Opening in the Valley this weekend:
The Eagle Huntress—Though it’s full of engaging people using their real names, it’s a stretch to call this feature from director Otto Bell a documentary. Sure, it has a bit of National Geographic-style narration, spoken by Daisy Ridley, but it’s full of scenes that have clearly been staged, and the narrative may have been shaped dramatically in the macro sense, too. It’s more in the tradition of movies like Flaherty’s Nanook of the North or Merian Cooper’s Chang and Grass—cultural documentary techniques in the service of epic-romantic storytelling.
The setting is northwestern Mongolia, among the ethnic Kazakhs that live on the steppes. The heroine is Aisholpan, a teenage girl who takes up the culture’s ancient practice of hunting with eagles. In jolting, visually magnificent sequences, we see her capture a young raptor from its nest, train it, compete with it in a regional festival, and eventually go hunting with the bird for real.
She does all this with the enthusiastic help of her adoring father, but we’re also shown talking heads of some sour guys—one of them reminded me of Bill Murray—who don’t like the idea of a girl encroaching into a traditionally male activity. It’s hard to know to what extent the old-boy opposition to Aisholpan may have been exaggerated for dramatic purposes—the guys at the festival don’t seem all that upset by her—but it is effective.
In any case, it would be difficult not to delight in and admire the pink-cheeked, smiling Aisholpan, with her guileless confidence. If you, or maybe a daughter or niece or kid sister, could use a story of a woman breaking into a man’s field these days, this might be a movie to consider. But be forewarned, there are scenes of an eagle attacking a fox. The footage is electrifying, but for younger kids, or anyone sensitive to animal suffering, it may be tough to watch.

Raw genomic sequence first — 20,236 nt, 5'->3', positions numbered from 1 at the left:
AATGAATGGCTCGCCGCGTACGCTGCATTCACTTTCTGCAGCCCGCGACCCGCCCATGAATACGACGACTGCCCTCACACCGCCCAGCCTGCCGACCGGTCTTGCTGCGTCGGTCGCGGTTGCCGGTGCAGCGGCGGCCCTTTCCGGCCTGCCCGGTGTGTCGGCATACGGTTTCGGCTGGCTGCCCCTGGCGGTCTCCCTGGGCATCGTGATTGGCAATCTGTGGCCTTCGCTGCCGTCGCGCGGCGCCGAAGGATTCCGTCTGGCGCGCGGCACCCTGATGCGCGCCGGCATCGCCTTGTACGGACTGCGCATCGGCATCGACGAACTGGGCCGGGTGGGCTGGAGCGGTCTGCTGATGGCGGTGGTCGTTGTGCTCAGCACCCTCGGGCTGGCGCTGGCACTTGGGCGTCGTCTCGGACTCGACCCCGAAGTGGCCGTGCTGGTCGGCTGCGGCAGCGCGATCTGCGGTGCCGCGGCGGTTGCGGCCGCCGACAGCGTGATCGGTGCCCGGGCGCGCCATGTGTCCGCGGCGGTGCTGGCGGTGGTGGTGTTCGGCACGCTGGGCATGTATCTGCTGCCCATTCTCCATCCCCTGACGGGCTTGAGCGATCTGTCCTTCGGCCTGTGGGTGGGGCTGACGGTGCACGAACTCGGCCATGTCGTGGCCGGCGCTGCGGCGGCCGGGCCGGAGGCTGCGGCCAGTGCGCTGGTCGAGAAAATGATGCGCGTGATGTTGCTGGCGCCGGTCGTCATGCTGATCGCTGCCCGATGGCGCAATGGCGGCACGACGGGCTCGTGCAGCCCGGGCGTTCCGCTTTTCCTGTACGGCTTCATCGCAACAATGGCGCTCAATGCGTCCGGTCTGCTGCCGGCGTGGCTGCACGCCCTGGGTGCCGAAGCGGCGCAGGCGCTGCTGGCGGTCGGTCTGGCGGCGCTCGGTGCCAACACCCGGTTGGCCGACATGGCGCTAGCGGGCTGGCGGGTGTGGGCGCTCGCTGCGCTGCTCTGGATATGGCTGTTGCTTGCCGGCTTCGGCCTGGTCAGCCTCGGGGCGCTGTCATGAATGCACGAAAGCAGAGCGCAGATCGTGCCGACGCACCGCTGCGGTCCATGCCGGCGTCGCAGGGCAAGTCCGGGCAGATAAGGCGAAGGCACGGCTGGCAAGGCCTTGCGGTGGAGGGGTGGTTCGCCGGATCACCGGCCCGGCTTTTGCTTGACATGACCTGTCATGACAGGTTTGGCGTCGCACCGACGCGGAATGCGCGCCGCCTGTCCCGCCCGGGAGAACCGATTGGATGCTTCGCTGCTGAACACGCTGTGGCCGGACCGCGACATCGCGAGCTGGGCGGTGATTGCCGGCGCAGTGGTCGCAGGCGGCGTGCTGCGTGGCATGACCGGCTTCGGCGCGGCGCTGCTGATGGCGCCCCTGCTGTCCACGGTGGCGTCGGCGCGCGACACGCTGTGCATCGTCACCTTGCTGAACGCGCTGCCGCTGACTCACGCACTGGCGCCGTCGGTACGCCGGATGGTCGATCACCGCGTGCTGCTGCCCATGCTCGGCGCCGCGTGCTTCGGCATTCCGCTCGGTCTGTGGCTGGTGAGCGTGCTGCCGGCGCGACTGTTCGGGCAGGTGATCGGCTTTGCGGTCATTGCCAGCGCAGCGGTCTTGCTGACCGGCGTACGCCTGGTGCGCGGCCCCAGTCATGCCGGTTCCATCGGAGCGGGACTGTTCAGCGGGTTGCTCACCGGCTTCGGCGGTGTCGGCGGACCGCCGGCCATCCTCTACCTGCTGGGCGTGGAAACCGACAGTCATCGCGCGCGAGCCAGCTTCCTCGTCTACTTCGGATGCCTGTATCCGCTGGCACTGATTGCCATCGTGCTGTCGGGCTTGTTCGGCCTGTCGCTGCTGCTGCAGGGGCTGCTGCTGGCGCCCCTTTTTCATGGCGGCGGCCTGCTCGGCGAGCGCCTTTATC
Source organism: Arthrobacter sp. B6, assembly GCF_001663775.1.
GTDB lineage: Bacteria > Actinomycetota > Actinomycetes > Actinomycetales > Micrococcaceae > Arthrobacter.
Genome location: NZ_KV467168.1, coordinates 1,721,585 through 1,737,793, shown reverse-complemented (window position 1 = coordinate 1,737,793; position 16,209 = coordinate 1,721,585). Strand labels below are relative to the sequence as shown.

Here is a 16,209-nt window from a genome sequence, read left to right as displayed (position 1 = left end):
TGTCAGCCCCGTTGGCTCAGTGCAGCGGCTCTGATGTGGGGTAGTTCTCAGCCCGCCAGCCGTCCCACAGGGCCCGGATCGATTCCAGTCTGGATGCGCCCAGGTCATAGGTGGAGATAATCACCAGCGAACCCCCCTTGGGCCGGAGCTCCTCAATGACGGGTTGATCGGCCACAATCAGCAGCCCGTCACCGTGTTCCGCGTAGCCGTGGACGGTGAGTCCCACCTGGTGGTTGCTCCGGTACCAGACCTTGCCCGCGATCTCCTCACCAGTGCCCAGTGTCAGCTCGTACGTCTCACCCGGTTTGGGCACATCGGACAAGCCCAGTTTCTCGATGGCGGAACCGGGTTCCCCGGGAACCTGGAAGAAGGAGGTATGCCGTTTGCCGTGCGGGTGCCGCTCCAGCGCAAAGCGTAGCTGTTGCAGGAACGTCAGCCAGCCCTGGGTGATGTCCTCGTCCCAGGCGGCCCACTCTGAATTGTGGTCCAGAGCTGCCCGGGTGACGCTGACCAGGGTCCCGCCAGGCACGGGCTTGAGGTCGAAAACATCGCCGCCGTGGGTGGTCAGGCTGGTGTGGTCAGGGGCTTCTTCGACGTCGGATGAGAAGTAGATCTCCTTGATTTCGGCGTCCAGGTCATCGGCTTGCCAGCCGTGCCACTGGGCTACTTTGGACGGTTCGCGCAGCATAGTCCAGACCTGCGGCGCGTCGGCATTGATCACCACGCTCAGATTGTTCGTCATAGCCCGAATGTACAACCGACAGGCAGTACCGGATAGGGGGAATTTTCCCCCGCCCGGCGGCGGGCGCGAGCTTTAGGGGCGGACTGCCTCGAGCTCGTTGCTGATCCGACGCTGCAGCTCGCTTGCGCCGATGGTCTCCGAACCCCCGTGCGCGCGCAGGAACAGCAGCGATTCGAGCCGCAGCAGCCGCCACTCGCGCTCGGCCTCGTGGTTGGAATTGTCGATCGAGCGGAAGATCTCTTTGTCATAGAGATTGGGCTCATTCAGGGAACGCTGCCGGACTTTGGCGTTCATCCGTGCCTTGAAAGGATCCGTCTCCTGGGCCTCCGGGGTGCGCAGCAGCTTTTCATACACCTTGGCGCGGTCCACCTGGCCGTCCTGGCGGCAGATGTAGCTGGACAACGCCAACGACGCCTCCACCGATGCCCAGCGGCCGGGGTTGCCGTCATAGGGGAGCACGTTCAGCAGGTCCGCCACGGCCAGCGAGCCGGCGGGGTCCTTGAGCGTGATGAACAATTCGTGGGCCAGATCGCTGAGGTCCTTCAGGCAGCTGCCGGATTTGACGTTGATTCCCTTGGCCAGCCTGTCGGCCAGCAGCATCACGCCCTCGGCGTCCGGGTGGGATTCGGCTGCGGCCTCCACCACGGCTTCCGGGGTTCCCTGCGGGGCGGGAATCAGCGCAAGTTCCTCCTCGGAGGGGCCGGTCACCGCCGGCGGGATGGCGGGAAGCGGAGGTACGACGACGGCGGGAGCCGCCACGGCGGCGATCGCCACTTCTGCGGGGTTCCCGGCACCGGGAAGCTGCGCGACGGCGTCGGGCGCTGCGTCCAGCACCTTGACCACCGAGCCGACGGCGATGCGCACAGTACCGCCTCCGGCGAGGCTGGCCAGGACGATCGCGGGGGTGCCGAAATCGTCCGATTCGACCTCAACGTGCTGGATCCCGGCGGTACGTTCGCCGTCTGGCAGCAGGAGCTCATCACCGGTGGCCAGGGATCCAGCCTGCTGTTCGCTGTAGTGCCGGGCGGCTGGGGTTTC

The Monster—Single mom Kathy (Zoe Kazan) is driving her daughter Lizzy (Ella Ballentine) down a disused stretch of road through a forest. They have an accident, and while they’re waiting for help, writer-director Bryan Bertino builds the tension and dread in excruciating increments. Very gradually, the two become aware they’re under siege in their car from the title character, an unexplained fangy abomination.
Gruesome and pretty grueling horrors ensue in this focused, fairy tale-like shocker. But they’re interspersed with flashbacks to Lizzy’s home life with the alcoholic, screwed-up Kathy that are so appalling (and convincing) that the gory monster stuff seems almost like a nice break by comparison.
Kazan (Elia’s granddaughter) and Ballentine are both impressive. Ballentine, who’s in her mid-teens, manages to suggest, without pushing it, that her awful environment has left her with a touch of arrested infantilism, so when she struggles to be brave in the face of irrational menace it’s particularly moving.
A note about that menace—he/she/it is played, blessedly, by a guy in a suit (Canadian stuntman Chris Webb), not by a sterile CGI ghost. It helps that it’s quite a good suit, and that Bertino deftly keeps it in the shadows most of the time. But even if it was a corny, fake-looking suit, I think the solidity, the presence, of the monster would give this creature feature a punch we rarely get to see anymore.RIP to the great Leonard Cohen.
Is “Hallelujah” maybe the most beautiful song lyric of the 20th Century in English?